Nook—a second look at the eBook app

NOOK-feature-300

Nook is an app and a device!

Since big A decided to fire me as one of their “Associates” I have set aside my K—  library for the moment, and am re-reading some older titles via the Nook app on my iPad. For readers who aren’t familiar with this, it is basically the eBook platform used by Barnes and Noble. While I have not purchased many books via B & N, I was once a very loyal customer at Fictionwise. When B & N bought out Fictionwise in 2009, I was able to keep some, alas not all, of the content I had purchased, by adding the Nook app, so those books became part of my Nook library. And, as there are quite a few titles there, I am looking through the library, seeing if anything is worth a second read. One of the best aspects of eBooks is that the “keeper shelf” takes up no room in my house!

The Nook app works like other eBook apps; the raw file format is ePub. In their review of eBook apps, CNET judged it as #3, and it is quite good. I find the animation associated with page changes very pleasing; it looks just like flipping a physical page! I also like having basic info at the top of the screen (date, time, % of battery are all available) as well as the typical (in print format) of two facing pages, with the title on one side and the author name on the other. Apart from a page number, which is not possible as the file must adapt to the reader’s screen size, the interface is very book-like, and I mean that as a compliment. As an app, it is a bit quirky, however. For instance, getting back to the library can be a bit of a chore, as one must first get a more info screen, and then the option to move around a bit becomes available.

There is a library screen, a bookstore screen, a quick link back to the current book being read, and something called “Readouts” which is a bit of sales pitch mixed with freebies and information. The library screen shows “Recent Reads” and “Recent Purchases” as defaults, and there are tabs with “All titles” and “Shelves” which are, of course, organizing tools. Unfortunately for me, the only way I can find some of the oldies is via the “search” feature, but it works quite well. For instance, I didn’t finish my last name before both of my titles popped right up!

I use my iPad (mostly) for reading, so I’m using the free app, but Barnes and Noble is currently offering a 7 inch screen Nook for about $50, and a big screen (10 inch) for $130. When eBooks were new to the market, most were priced substantially lower than their print counterparts, and sometimes that is still true. Lots of classics are free, of course, but lower priced options can be, well, garbage. Overall, the prices at B & N are a bit higher than their ginormous internet competitor, but the store’s interface is elegant. Also, the content is a bit more “curated” than the content over at Big A, where just about anyone can sell anything, regardless of quality.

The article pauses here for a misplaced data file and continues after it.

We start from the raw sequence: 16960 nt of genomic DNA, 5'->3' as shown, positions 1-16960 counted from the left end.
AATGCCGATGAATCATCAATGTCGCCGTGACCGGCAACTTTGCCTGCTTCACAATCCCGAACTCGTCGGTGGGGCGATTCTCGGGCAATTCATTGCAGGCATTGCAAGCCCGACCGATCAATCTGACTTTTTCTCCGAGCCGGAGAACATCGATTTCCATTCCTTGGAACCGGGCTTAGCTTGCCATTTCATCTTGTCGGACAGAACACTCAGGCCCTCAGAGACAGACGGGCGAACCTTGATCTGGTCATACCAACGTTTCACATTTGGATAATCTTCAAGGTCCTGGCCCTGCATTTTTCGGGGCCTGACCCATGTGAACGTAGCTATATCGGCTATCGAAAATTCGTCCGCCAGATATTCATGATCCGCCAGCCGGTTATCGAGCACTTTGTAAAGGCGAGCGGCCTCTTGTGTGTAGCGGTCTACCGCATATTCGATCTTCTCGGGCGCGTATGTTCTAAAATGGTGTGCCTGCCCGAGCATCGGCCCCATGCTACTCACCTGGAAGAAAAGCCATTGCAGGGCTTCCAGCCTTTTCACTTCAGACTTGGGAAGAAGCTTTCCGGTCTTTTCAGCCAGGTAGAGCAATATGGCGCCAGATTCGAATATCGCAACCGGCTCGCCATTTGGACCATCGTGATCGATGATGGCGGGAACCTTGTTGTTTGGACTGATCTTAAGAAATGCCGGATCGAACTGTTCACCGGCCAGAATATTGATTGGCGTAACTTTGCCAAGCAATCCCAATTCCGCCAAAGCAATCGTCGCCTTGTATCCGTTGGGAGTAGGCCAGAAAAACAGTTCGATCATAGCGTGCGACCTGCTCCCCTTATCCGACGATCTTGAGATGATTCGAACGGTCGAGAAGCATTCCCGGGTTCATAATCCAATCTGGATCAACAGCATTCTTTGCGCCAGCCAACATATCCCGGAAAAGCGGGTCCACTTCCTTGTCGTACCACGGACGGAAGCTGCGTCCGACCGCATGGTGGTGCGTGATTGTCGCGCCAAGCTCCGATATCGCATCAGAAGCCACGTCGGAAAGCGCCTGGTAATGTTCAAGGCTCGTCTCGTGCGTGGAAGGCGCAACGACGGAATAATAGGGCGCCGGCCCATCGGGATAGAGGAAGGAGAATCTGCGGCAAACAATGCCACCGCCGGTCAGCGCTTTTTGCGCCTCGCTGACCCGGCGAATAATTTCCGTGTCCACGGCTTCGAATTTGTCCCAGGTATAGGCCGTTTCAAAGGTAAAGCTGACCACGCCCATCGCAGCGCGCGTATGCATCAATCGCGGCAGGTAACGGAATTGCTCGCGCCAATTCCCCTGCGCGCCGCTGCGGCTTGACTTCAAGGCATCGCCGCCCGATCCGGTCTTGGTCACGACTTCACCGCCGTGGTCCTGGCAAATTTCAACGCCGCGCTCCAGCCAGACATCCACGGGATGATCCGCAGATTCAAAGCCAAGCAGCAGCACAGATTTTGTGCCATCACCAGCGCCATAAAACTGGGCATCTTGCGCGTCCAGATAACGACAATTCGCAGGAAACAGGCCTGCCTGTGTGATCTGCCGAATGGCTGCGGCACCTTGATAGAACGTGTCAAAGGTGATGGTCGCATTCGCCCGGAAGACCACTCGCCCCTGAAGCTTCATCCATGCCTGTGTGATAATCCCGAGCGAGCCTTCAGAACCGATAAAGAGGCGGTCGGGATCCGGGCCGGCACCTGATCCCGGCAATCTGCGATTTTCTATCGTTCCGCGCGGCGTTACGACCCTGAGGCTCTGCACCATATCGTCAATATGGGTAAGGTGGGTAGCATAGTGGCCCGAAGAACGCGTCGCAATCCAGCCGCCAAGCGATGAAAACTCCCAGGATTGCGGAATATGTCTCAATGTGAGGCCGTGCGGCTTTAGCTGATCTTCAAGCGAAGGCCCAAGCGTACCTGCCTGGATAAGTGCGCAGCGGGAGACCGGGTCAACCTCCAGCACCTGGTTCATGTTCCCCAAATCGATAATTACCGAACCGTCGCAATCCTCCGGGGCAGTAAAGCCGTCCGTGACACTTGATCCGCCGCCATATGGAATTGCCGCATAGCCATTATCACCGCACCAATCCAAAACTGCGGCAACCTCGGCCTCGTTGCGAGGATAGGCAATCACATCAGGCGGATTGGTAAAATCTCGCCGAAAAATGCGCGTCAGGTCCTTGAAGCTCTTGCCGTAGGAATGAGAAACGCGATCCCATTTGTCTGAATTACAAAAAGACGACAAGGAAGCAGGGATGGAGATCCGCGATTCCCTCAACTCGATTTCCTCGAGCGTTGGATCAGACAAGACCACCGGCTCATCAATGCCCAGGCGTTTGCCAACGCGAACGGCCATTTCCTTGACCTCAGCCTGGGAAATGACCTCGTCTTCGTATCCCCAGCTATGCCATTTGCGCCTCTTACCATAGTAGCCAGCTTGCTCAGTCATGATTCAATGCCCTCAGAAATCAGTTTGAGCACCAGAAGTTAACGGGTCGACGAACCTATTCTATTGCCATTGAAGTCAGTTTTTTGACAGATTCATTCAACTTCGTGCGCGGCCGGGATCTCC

Since I’ve been reading via the Nook app, I have begun researching the possibility of pulling Trinity on Tylos out of the K— exclusive program and publishing it via ePub to other bookstores. Perhaps Barnes and Noble readers would buy a few digital copies. Stay tuned….

Advertisements

War to the Knife— a review

War to Knife cover

Since I have a break at work, and it is really hot in Georgia, I’ve been reading. My latest Kindle eBook is War to the Knife, by Peter Grant. I gather that this is a first installment in a series, and in a way it reminds me of early David Weber or John Ringo, but on a smaller battlefield. Once I got past the “old west” opening, I really began to identify with the stubborn band of rebels. They fight, but they pay dearly, too. I once heard David Weber talking about his Honor Harrington series, and how her heroism is “bought with bitter coin” and that also describes this story. The combatants die, and in a gory fashion, so there is plenty of that gritty realism. However, the author switches between the point of view of the rebels and that of an officer on the other side, which does remind me, once again, of Weber. By seeing both sides of a war, even when one is clearly the enemy, there is a better understanding of the price paid by winners and losers.

The author gets a little too into explaining some things, such as the ordinance, but that’s just personal taste. I tend to be more into how the characters feel than how many missiles it takes to blowup whatever, but other readers might want to more about the size of the warhead. But, the ingredients of a good military/space war story are present: a great cause, likable heroes, dastardly but not insane enemies, and plenty of weapons. However, the name of the enemy, Bactria, doesn’t work for me. It sounds like a topical antibiotic or something.

Still, I liked this story quite a lot and the story is, for the most part, well-written and edited. Nowadays, so many people are self-publishing via Amazon that there are quite a few poorly written and edited books, so I begin with reading the negative reviews. If there are several that point out grammar, spelling, and consistency issues, then I keep looking. The reviews for this book are positive, and I agree with most of them. War to the Knife is a very good read, and I ended the story wanting to read the rest of the series.